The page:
‘Rapeseed’ is an unusual coming-of-age story about a grown woman coming into an adult acceptance of herself that somehow eluded her until she moved away from her small town in Kansas. She finally learns who she really is while living in England. She is a synesthete, and the way she sees her letter and numbers in colour is disruptive and isolating until she breaks out of the shell of her upbringing and embraces a life of authenticity, music, true colours, and joy.
Please tell us about the character of Carolann Cooper.
Carolann is unusual -- a twin whose sister is pretty and popular and their parents’ favourite. Carolann has learned to hide her synesthesia – a brain phenomenon of blended senses that makes her taste music in food and see colours in her letters and numbers and her turbulent memories. When she finally moves away from the home-town of her upbringing, she begins to realize that her sources of shame and embarrassment are actually blessings.
What made you want to explore teenage indiscretions and marital discontentment?
I think most adult stories are rooted in teenage experience – real or imagined, acted-on or simply, strongly desired. In the case of ‘Rapeseed’, one particular teenage indiscretion is in fact the novel’s “inciting incident,” just like so many times in life, one mistake or tiny moment of faulty judgment may set a person firmly on a path they never expected or intended. The question of marital discontentment – and indeed contentment – is as powerful as the question of the value of marriage and family and society itself. Every family, every marriage is different – happy or unhappy, I think. Never mind what Tolstoy said about every happy family resembling one another whereas all the unhappy families are unhappy in their own ways. There is complexity among all of them, subtleties and nuance everywhere. And exploring the layers of truth behind the personal stories has always fascinated me.
This is your debut publication so was writing it anything like you imagined it would be?
‘Rapeseed’ is my debut publication, but it’s actually my third written novel. Every one has been different – in the processes of conception and writing. I will say this one was probably the most fun because I truly fell in love with my characters in this one. Every person in this novel is a real person to me – I have reams of pages of scenes and dialogue that never made it into the book, but helped introduce me to these very real people. And even now that the book is out in the world, I still think about the characters as real people going about their business. The amazing thing is meeting readers now who have come to know and care about these fictional friends of mine like I do.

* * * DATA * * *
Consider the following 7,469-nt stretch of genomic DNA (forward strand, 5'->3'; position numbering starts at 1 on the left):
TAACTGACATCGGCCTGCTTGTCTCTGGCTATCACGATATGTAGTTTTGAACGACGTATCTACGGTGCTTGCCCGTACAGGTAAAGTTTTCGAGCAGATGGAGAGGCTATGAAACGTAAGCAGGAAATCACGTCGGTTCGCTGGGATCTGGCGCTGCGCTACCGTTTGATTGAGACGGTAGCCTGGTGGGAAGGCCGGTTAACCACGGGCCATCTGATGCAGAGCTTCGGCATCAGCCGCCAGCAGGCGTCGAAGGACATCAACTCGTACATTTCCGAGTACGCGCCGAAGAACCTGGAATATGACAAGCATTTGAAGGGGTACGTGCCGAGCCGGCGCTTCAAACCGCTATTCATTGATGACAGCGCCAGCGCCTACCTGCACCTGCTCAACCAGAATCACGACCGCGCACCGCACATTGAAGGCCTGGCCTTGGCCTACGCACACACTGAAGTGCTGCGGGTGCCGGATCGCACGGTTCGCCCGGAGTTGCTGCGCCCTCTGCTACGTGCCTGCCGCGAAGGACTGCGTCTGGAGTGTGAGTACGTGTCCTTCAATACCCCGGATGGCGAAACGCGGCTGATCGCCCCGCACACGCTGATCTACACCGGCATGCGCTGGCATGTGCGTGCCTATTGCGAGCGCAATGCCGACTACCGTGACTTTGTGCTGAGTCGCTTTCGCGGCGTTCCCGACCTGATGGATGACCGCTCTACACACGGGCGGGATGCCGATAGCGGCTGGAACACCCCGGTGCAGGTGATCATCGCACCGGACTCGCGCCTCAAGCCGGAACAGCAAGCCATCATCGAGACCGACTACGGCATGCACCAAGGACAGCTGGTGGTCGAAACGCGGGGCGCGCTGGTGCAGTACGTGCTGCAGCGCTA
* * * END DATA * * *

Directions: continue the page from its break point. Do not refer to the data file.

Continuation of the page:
Please tell us about the genre of expat and elsewhere fiction.
The original tag line for Gobreau Press was American Diaspora Fiction, which intended to reflect a broad American voice in fiction, looking at that culture from an outsider’s perspective... not just an outsider’s perspective, but in fact, a new outsider’s perspective. But “Disapora” introduced a concept that wasn’t quite right – it has religious overtones and speaks of exile, not to mention, it sounds high-brow and perhaps inaccessible – none of which matches Gobreau’s aim. Also, Gobreau has already broadened itself culturally beyond the American-outsider point of view. “Expat and elsewhere” fiction fit the concept more neatly. And for me, ‘Rapeseed’ and my next novel ‘Effort of Will’ fit neatly too.
You have lived in New York, Kansas and Los Angeles, so what made you settle in Switzerland?
The funny thing is my husband’s job moved the family to Switzerland 11 years ago -- like so many expat families who move for a job. He has always travelled extensively though, so now that he’s based in London again, it has made more sense for our family’s home base to stay in Switzerland, with a wonderful bolt-hole in London. We know we can’t have this lifestyle forever, but we’re sure enjoying it now!
You have been published time and time again, so what has been you most memorable experience for you?
Holding the first proof copy of ‘Rapeseed’ in my hand, with its fabulous bright yellow field on the cover was pretty unbeatable. It arrived in the mail the morning of the launch party in Switzerland. My husband and kids were working on a great playlist for the party – US and UK 80’s music with all my favourites. That was worth the ten years it took to write it!
What is next for you?
I’m thoroughly enjoying the promotional stuff associated with ‘Rapeseed,’ readings and panels, and book events, and I hope that will continue a good long time. Also, I’m producing an International Cookbook -- 140 recipes from 40 countries, that I’m testing as often as I can. I’m also always blogging and teaching and fundraising for my sons’ schools... the biggest thing I’ve done recently was an amazing fiction workshop in Positano, Italy with Andre Dubus III, author of ‘House of Sand and Fog’. I am still sorting my own shimmering fog of literary delight to work all that great inspiration into my next novel, ‘Effort of Will’, about a Montana rancher-turned visual artist who moves to Switzerland. Another colourful expat with remarkable stuff in his head.